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The Changing Face of the American Electorate and the Possible Effects on USA Immigration Policy

The Changing Face of the American Electorate and the Possible Effects on USA Immigration Policy

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The 2009 General Election was a benchmark election for various reasons including American voters electing their first Black African American president. Another reason that this election will prove to be a special, “landmark” election, if you will, is because it is the first national election where Latino voters directly contributed to the election of the president. There are still other reasons for the significance of this election including the wide use of new technologies in fund raising and “get out the vote” (GOTV) efforts and the substantial role played by the 18-24 year old voter. The focus of this paper, however, is the role played by the Latino electorate in the election of Barack Obama to the presidency and the potential significance of this influence on the immigration policy of the new administration. Most importantly, however, is the role immigration policy has played as a coalescing force among all Latino national origin groups.
The 2009 General Election was a benchmark election for various reasons including American voters electing their first Black African American president. Another reason that this election will prove to be a special, “landmark” election, if you will, is because it is the first national election where Latino voters directly contributed to the election of the president. There are still other reasons for the significance of this election including the wide use of new technologies in fund raising and “get out the vote” (GOTV) efforts and the substantial role played by the 18-24 year old voter. The focus of this paper, however, is the role played by the Latino electorate in the election of Barack Obama to the presidency and the potential significance of this influence on the immigration policy of the new administration. Most importantly, however, is the role immigration policy has played as a coalescing force among all Latino national origin groups.

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Categories:Types, Research
Published by: St. Mary's University on Sep 07, 2010
Copyright:Attribution Non-commercial

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“The
 
Changing
 
Face
 
of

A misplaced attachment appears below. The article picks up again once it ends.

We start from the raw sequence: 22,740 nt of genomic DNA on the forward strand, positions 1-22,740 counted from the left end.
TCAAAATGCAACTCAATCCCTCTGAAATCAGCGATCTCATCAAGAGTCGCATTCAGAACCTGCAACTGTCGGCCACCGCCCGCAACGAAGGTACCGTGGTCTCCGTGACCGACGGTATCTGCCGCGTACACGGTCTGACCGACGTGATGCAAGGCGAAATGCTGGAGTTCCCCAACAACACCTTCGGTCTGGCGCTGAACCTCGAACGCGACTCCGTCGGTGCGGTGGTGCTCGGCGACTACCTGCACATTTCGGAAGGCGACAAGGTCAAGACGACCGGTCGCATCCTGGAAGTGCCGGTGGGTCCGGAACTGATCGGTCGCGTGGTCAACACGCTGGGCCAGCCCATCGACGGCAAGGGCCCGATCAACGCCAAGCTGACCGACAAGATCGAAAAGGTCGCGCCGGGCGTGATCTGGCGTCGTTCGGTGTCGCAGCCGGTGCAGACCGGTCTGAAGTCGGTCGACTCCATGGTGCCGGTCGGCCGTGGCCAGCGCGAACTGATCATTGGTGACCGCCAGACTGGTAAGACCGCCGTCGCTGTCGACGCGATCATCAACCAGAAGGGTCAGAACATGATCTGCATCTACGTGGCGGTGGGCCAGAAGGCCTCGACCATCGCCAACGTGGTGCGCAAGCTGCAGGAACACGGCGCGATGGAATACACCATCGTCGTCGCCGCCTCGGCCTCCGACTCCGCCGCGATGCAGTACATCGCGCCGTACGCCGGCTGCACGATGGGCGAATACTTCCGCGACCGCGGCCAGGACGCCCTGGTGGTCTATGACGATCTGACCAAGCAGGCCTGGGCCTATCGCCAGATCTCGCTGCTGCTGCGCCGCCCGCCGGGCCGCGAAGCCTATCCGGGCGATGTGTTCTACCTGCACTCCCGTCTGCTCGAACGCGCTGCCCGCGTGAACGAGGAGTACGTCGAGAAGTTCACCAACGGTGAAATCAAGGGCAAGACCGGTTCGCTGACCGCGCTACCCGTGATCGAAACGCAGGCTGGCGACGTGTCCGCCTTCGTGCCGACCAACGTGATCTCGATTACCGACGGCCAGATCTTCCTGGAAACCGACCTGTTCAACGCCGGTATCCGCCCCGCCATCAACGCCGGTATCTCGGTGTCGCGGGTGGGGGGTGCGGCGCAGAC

the
 
 American
 
E rate
 
and
 
the
 
Possible
 
Effects
 
on
 
USA
 
Im
 
lectomigration
 
Policy
ByDe dHenry Flores, PhDan l anProf nceof the Graduate Schooes ieSt. Mary ysor of Political Sc’s Universit San Antonio, TX
Introduction
 
The 2009 General Election was a benchmark election for various reasonsincluding American voters electing their first Black African American president.Another reason that this election will prove to be a special, “landmark” election, if you will, is because it is the first national election where Latino voters directlycontributed to the election of the president. There are still other reasons for thesignificance of this election including the wide use of new technologies in fundraising and “get out the vote” (GOTV) efforts and the substantial role played by the18‐24 year old voter. The focus of this paper, however, is the role played by theLatino electorate in the election of Barack Obama to the presidency and thepotential significance of this influence on the immigration policy of the newadministration. Most importantly, however, is the role immigration policy hasplayed as a coalescing force among all Latino national origin groups.
T tino
 
Electorate
 
in
 
Past 
 
Elections
 
To better understand why the Latino electorate’s role was so important tothe election of President Obama in the 2008 General Election it is important to takea brief look first at the participatory history of Latinos nationally. Data available forLatino voters are sparse and have been gathered by a broad array of institutions andmedia outlets whose methodologies are so diverse that interpretation is difficult at